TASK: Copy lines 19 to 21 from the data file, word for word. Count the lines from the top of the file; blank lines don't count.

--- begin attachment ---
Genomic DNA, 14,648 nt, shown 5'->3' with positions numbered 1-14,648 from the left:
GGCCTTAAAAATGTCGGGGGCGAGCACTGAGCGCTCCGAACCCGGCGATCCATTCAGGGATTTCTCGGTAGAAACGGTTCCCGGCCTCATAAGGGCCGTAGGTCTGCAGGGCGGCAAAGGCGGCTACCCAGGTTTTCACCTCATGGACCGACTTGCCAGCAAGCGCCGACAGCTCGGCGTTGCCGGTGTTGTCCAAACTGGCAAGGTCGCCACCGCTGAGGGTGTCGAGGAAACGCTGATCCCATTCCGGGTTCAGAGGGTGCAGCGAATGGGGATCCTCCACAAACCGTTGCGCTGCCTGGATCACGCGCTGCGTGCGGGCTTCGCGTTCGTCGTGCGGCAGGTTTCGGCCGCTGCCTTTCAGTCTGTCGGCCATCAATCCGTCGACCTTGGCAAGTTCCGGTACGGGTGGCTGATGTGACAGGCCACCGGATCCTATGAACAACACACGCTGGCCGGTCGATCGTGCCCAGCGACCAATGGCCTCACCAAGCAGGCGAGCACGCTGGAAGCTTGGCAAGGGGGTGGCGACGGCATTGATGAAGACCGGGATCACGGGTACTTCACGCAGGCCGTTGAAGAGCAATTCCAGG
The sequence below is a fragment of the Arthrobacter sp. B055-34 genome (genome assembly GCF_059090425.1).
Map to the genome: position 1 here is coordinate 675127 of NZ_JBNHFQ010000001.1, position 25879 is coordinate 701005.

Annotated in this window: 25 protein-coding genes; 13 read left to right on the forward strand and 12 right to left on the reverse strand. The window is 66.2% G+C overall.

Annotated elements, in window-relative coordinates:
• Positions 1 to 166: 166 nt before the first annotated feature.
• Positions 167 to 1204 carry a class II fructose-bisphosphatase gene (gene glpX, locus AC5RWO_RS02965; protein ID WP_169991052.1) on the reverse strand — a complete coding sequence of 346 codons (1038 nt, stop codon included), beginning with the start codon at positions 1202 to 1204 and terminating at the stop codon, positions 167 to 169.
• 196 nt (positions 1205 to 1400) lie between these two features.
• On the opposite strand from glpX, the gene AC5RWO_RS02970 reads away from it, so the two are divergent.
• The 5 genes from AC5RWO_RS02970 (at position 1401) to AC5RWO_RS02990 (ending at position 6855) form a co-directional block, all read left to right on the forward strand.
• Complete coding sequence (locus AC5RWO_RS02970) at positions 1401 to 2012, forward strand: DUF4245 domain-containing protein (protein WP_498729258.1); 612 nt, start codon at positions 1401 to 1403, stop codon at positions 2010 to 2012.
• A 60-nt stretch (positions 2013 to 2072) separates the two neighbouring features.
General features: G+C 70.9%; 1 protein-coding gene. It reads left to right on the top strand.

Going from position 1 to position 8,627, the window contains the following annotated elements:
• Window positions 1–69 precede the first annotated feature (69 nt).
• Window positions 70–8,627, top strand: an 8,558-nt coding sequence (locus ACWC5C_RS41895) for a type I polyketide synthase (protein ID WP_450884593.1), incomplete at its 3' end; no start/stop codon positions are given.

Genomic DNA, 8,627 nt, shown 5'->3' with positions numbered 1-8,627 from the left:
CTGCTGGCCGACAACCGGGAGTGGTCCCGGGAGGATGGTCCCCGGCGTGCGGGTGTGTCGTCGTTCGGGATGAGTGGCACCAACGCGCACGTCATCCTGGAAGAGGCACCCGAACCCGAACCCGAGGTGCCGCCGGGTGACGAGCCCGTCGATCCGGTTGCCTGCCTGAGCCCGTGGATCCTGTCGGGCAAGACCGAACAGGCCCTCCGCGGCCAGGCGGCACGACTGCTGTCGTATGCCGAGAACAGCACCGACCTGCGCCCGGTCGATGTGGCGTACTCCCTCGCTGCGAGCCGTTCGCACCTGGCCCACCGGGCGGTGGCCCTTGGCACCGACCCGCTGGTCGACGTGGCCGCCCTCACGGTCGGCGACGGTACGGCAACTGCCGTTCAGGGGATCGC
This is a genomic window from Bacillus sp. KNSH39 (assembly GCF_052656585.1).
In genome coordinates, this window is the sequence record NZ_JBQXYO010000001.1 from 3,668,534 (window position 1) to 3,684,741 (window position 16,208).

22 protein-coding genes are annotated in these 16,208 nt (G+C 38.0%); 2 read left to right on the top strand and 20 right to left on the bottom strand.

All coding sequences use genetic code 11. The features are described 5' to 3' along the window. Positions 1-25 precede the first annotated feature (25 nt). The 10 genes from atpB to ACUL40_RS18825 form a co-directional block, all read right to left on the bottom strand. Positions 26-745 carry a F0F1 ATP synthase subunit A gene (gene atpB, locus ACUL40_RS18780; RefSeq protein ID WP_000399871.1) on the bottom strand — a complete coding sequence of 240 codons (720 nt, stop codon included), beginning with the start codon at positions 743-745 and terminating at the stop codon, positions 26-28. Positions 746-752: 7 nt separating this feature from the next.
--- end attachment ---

CTGCTGGCCGACAACCGGGAGTGGTCCCGGGAGGATGGTCCCCGGCGTGCGGGTGTGTCGTCGTTCGGGATGAGTGGCACCAACGCGCACGTCATCCTGGAAGAGGCACCCGAACCCGAACCCGAGGTGCCGCCGGGTGACGAGCCCGTCGATCCGGTTGCCTGCCTGAGCCCGTGGATCCTGTCGGGCAAGACCGAACAGGCCCTCCGCGGCCAGGCGGCACGACTGCTGTCGTATGCCGAGAACAGCACCGACCTGCGCCCGGTCGATGTGGCGTACTCCCTCGCTGCGAGCCGTTCGCACCTGGCCCACCGGGCGGTGGCCCTTGGCACCGACCCGCTGGTCGACGTGGCCGCCCTCACGGTCGGCGACGGTACGGCAACTGCCGTTCAGGGGATCGC
This is a genomic window from Bacillus sp. KNSH39 (assembly GCF_052656585.1).
In genome coordinates, this window is the sequence record NZ_JBQXYO010000001.1 from 3,668,534 (window position 1) to 3,684,741 (window position 16,208).